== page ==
Felix D'Hérelle


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(1873–1949) French–Canadian bacteriologist

D'Hérelle, the son of a Canadian father and Dutch mother, was born in Montreal, Quebec, and went to school in Paris, later studying medicine at the University of Montreal. He worked as a bacteriologist in Guatemala and Mexico from 1901 until 1909, when he returned to Europe to take up a position at the Pasteur Institute in Paris. D'Hérelle moved to the University of Leiden in 1921 but after only a short stay resigned to become director of the Egyptian Bacteriological Service (1923). Finally, in 1926, d'Hérelle was appointed to the chair of bacteriology at Yale, a position he held until his retirement in 1933.

D'Hérelle is best known for his discovery of the bacteriophage – a type of virus that destroys bacteria. This work began in 1910 in Yucatan, when he was investigating diarrhea in locusts as a means of locust control. While developing cultures of the causative agent, a coccobacillus, d'Hérelle found that occasionally there would develop on a culture a clear spot, completely free of any bacteria. The cause of these clear spots became clear to him in 1915, while investigating a more orthodox form of dysentery in a cavalry squadron in Paris. He mixed a filtrate from the clear area with a culture of the dysentery bacilli and incubated the resulting broth overnight. The next morning the culture, which had been very turbid, was perfectly clear: all the bacteria had vanished. He concluded that this was the action of “a filterable virus, but a virus parasitic on bacteria.”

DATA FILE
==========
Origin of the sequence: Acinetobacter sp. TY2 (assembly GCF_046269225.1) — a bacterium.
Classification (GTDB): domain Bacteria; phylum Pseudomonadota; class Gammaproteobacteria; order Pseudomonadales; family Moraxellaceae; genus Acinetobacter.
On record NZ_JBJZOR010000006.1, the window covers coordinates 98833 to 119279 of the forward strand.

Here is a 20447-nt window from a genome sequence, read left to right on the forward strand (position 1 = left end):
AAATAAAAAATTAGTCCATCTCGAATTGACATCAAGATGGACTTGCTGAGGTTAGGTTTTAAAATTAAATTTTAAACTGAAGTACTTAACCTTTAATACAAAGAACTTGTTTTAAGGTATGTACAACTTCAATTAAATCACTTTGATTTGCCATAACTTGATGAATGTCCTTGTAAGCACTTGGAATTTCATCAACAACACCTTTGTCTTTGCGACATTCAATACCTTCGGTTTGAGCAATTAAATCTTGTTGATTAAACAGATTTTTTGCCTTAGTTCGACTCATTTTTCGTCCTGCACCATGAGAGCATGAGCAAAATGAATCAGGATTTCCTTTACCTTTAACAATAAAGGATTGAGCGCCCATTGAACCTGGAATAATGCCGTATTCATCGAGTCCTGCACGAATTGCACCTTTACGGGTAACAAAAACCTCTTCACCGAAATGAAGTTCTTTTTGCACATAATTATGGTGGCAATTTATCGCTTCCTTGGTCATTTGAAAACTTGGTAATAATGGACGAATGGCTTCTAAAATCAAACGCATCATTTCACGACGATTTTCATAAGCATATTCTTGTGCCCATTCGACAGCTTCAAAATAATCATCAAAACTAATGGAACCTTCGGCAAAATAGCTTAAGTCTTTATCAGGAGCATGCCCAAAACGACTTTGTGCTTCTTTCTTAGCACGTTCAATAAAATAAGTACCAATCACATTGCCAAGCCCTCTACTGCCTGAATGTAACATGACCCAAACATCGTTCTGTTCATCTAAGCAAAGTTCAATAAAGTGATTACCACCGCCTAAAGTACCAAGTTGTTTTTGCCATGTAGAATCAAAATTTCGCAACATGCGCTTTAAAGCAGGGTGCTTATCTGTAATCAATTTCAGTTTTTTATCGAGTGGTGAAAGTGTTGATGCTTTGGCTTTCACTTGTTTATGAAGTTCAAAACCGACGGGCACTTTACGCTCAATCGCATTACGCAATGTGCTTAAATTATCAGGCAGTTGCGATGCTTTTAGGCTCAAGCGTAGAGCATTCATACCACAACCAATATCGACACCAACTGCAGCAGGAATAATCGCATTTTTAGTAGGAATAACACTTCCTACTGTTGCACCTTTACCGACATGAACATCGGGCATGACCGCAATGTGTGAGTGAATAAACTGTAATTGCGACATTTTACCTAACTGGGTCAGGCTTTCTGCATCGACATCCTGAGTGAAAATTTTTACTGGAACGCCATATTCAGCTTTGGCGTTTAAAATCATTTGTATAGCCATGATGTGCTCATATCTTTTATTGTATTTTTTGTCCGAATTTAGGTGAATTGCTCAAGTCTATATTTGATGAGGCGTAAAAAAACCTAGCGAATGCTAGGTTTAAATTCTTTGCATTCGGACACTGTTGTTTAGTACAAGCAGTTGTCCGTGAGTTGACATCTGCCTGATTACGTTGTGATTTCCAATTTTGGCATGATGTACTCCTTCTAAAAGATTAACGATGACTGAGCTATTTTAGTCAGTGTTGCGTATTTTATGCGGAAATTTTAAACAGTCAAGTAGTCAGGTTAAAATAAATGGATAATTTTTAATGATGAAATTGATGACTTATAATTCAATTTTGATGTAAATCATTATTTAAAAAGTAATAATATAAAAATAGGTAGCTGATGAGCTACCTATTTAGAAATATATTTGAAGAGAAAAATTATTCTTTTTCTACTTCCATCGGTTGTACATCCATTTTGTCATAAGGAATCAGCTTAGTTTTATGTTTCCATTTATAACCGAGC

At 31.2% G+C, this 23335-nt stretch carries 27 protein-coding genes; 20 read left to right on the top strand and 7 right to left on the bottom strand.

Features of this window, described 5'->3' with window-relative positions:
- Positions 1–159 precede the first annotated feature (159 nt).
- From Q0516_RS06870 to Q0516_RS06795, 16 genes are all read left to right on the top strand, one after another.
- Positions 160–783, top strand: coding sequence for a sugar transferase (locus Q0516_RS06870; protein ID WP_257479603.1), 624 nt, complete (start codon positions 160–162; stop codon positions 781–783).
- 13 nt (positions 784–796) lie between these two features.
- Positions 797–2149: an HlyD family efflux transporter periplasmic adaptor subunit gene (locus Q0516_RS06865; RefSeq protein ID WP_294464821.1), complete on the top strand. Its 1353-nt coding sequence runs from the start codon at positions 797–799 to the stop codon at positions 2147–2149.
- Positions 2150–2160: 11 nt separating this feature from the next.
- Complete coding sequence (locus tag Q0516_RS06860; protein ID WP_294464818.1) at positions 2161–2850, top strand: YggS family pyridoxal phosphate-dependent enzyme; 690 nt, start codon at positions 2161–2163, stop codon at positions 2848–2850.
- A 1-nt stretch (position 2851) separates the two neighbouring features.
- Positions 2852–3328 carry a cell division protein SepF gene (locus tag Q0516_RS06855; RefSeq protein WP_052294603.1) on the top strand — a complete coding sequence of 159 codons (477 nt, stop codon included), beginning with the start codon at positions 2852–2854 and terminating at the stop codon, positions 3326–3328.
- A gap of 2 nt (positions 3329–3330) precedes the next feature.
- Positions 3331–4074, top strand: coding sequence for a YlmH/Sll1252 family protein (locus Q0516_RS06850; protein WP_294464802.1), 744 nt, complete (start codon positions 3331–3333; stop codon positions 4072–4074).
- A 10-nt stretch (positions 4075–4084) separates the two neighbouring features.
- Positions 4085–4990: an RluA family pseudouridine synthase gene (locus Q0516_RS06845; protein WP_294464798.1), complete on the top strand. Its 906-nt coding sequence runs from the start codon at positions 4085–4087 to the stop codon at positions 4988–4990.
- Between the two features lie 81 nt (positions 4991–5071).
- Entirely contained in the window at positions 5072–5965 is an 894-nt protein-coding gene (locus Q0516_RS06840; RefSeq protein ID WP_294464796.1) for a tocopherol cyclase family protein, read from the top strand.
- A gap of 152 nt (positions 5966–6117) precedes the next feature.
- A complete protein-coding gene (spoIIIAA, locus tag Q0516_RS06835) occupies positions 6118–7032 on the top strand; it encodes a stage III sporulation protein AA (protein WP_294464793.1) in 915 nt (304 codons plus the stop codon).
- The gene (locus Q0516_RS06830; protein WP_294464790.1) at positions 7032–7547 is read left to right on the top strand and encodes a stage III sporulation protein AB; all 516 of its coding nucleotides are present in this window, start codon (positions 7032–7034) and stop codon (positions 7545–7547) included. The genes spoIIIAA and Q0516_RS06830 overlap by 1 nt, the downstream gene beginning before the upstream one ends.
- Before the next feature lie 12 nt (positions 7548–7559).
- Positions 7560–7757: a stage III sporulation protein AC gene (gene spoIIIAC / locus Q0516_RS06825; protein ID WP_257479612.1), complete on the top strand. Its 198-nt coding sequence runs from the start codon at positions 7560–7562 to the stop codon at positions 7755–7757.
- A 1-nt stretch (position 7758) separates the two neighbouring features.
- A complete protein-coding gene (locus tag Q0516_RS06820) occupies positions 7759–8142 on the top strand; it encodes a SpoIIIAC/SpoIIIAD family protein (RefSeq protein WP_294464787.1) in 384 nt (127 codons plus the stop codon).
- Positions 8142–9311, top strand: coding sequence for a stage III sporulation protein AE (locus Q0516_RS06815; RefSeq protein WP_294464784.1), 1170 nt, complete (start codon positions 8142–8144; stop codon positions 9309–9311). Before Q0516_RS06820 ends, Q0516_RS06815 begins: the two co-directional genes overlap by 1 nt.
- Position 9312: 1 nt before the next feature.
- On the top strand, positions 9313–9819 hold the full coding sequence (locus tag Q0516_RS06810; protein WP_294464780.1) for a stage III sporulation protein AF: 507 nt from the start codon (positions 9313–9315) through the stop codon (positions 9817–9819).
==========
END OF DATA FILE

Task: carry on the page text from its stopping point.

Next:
A similar discovery of what d'Hérelle termed a ‘bacteriolytic agent’ was announced independently by Frederick Twort in 1915. D'Hérelle published his own account first in 1917, followed by his monograph The Bacteriophage, Its Role in Immunity (1921). He spent the rest of his career attempting to develop bacteriophages as therapeutic agents. Thus, he tried to cure cholera in India in 1927 and bubonic plague in Egypt in 1926 by administering to the patients the appropriate phage. D'Hérelle himself claimed good results with his treatment, although in the hands of other workers the effect of phage on such diseases as cholera and plague appeared to be minimal. This conclusion d'Hérelle continued to resist until his death, claiming that no proper test using his methods had ever been carried out.

However, the importance of the bacteriophage as a research tool in molecular biology cannot be disputed. It was the so-called phage group, centered on Max Delbrück, that made many of the early advances in this discipline in the 1940s.

Subjects: Science and Mathematics.

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